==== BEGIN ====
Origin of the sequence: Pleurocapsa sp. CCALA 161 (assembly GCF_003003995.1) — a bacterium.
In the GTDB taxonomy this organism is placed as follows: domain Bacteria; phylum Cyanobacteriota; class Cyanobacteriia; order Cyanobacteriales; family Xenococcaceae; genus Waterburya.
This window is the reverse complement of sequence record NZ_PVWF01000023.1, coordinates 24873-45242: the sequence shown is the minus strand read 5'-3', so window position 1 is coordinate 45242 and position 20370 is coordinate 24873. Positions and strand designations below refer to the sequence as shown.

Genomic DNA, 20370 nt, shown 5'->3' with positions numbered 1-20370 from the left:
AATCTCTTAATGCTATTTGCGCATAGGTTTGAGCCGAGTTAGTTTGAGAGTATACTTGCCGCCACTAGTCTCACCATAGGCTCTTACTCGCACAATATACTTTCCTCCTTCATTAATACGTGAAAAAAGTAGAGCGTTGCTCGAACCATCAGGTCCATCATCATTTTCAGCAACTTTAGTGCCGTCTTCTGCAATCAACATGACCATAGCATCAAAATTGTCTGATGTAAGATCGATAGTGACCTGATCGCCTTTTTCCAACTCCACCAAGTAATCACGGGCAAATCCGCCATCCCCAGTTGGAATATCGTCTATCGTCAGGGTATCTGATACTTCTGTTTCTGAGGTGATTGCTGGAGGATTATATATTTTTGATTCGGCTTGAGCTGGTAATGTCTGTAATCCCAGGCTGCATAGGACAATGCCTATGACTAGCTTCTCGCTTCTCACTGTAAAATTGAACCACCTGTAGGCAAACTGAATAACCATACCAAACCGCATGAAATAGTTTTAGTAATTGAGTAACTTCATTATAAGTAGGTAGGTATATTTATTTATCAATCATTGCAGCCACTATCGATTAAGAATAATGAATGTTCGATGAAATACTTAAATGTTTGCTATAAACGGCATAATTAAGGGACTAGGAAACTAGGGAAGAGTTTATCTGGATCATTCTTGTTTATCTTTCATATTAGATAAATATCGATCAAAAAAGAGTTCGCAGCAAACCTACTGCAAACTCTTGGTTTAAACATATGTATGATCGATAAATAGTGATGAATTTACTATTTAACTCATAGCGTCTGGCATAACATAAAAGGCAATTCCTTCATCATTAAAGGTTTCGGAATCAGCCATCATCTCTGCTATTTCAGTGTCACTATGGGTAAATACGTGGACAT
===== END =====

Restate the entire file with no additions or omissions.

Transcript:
Origin of the sequence: Pleurocapsa sp. CCALA 161 (assembly GCF_003003995.1) — a bacterium.
In the GTDB taxonomy this organism is placed as follows: domain Bacteria; phylum Cyanobacteriota; class Cyanobacteriia; order Cyanobacteriales; family Xenococcaceae; genus Waterburya.
This window is the reverse complement of sequence record NZ_PVWF01000023.1, coordinates 24873-45242: the sequence shown is the minus strand read 5'-3', so window position 1 is coordinate 45242 and position 20370 is coordinate 24873. Positions and strand designations below refer to the sequence as shown.

Genomic DNA, 20370 nt, shown 5'->3' with positions numbered 1-20370 from the left:
AATCTCTTAATGCTATTTGCGCATAGGTTTGAGCCGAGTTAGTTTGAGAGTATACTTGCCGCCACTAGTCTCACCATAGGCTCTTACTCGCACAATATACTTTCCTCCTTCATTAATACGTGAAAAAAGTAGAGCGTTGCTCGAACCATCAGGTCCATCATCATTTTCAGCAACTTTAGTGCCGTCTTCTGCAATCAACATGACCATAGCATCAAAATTGTCTGATGTAAGATCGATAGTGACCTGATCGCCTTTTTCCAACTCCACCAAGTAATCACGGGCAAATCCGCCATCCCCAGTTGGAATATCGTCTATCGTCAGGGTATCTGATACTTCTGTTTCTGAGGTGATTGCTGGAGGATTATATATTTTTGATTCGGCTTGAGCTGGTAATGTCTGTAATCCCAGGCTGCATAGGACAATGCCTATGACTAGCTTCTCGCTTCTCACTGTAAAATTGAACCACCTGTAGGCAAACTGAATAACCATACCAAACCGCATGAAATAGTTTTAGTAATTGAGTAACTTCATTATAAGTAGGTAGGTATATTTATTTATCAATCATTGCAGCCACTATCGATTAAGAATAATGAATGTTCGATGAAATACTTAAATGTTTGCTATAAACGGCATAATTAAGGGACTAGGAAACTAGGGAAGAGTTTATCTGGATCATTCTTGTTTATCTTTCATATTAGATAAATATCGATCAAAAAAGAGTTCGCAGCAAACCTACTGCAAACTCTTGGTTTAAACATATGTATGATCGATAAATAGTGATGAATTTACTATTTAACTCATAGCGTCTGGCATAACATAAAAGGCAATTCCTTCATCATTAAAGGTTTCGGAATCAGCCATCATCTCTGCTATTTCAGTGTCACTATGGGTAAATACGTGGACAT